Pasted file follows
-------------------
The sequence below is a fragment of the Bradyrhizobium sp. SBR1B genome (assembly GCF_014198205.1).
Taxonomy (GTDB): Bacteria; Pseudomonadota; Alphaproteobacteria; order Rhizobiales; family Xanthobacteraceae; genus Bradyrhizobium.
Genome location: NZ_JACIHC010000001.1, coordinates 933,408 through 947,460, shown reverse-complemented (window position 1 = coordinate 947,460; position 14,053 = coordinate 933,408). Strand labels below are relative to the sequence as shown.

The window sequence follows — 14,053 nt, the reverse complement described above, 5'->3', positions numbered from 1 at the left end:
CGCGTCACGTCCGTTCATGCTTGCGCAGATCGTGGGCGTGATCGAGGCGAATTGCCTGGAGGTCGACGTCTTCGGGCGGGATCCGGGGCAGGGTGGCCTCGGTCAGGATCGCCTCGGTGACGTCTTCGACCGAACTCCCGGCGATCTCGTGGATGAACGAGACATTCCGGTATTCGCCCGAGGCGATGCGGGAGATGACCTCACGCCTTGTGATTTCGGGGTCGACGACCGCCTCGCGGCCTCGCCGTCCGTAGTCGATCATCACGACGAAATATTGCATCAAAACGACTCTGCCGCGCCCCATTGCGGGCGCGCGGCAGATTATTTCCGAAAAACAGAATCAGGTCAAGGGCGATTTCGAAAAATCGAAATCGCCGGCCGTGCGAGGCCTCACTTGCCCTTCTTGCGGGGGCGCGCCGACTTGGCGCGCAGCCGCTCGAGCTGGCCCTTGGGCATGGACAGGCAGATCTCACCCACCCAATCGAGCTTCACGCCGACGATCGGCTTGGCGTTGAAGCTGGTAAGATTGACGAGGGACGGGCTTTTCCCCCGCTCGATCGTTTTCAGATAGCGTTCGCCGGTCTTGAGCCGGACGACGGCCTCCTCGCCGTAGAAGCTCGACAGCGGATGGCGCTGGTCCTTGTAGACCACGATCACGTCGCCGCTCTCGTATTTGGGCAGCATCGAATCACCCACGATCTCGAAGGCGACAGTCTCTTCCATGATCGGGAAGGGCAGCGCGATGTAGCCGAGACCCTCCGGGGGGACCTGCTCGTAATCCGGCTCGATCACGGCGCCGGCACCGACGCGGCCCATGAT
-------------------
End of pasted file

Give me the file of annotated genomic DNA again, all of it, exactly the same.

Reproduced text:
The sequence below is a fragment of the Bradyrhizobium sp. SBR1B genome (assembly GCF_014198205.1).
Taxonomy (GTDB): Bacteria; Pseudomonadota; Alphaproteobacteria; order Rhizobiales; family Xanthobacteraceae; genus Bradyrhizobium.
Genome location: NZ_JACIHC010000001.1, coordinates 933,408 through 947,460, shown reverse-complemented (window position 1 = coordinate 947,460; position 14,053 = coordinate 933,408). Strand labels below are relative to the sequence as shown.

The window sequence follows — 14,053 nt, the reverse complement described above, 5'->3', positions numbered from 1 at the left end:
CGCGTCACGTCCGTTCATGCTTGCGCAGATCGTGGGCGTGATCGAGGCGAATTGCCTGGAGGTCGACGTCTTCGGGCGGGATCCGGGGCAGGGTGGCCTCGGTCAGGATCGCCTCGGTGACGTCTTCGACCGAACTCCCGGCGATCTCGTGGATGAACGAGACATTCCGGTATTCGCCCGAGGCGATGCGGGAGATGACCTCACGCCTTGTGATTTCGGGGTCGACGACCGCCTCGCGGCCTCGCCGTCCGTAGTCGATCATCACGACGAAATATTGCATCAAAACGACTCTGCCGCGCCCCATTGCGGGCGCGCGGCAGATTATTTCCGAAAAACAGAATCAGGTCAAGGGCGATTTCGAAAAATCGAAATCGCCGGCCGTGCGAGGCCTCACTTGCCCTTCTTGCGGGGGCGCGCCGACTTGGCGCGCAGCCGCTCGAGCTGGCCCTTGGGCATGGACAGGCAGATCTCACCCACCCAATCGAGCTTCACGCCGACGATCGGCTTGGCGTTGAAGCTGGTAAGATTGACGAGGGACGGGCTTTTCCCCCGCTCGATCGTTTTCAGATAGCGTTCGCCGGTCTTGAGCCGGACGACGGCCTCCTCGCCGTAGAAGCTCGACAGCGGATGGCGCTGGTCCTTGTAGACCACGATCACGTCGCCGCTCTCGTATTTGGGCAGCATCGAATCACCCACGATCTCGAAGGCGACAGTCTCTTCCATGATCGGGAAGGGCAGCGCGATGTAGCCGAGACCCTCCGGGGGGACCTGCTCGTAATCCGGCTCGATCACGGCGCCGGCACCGACGCGGCCCATGAT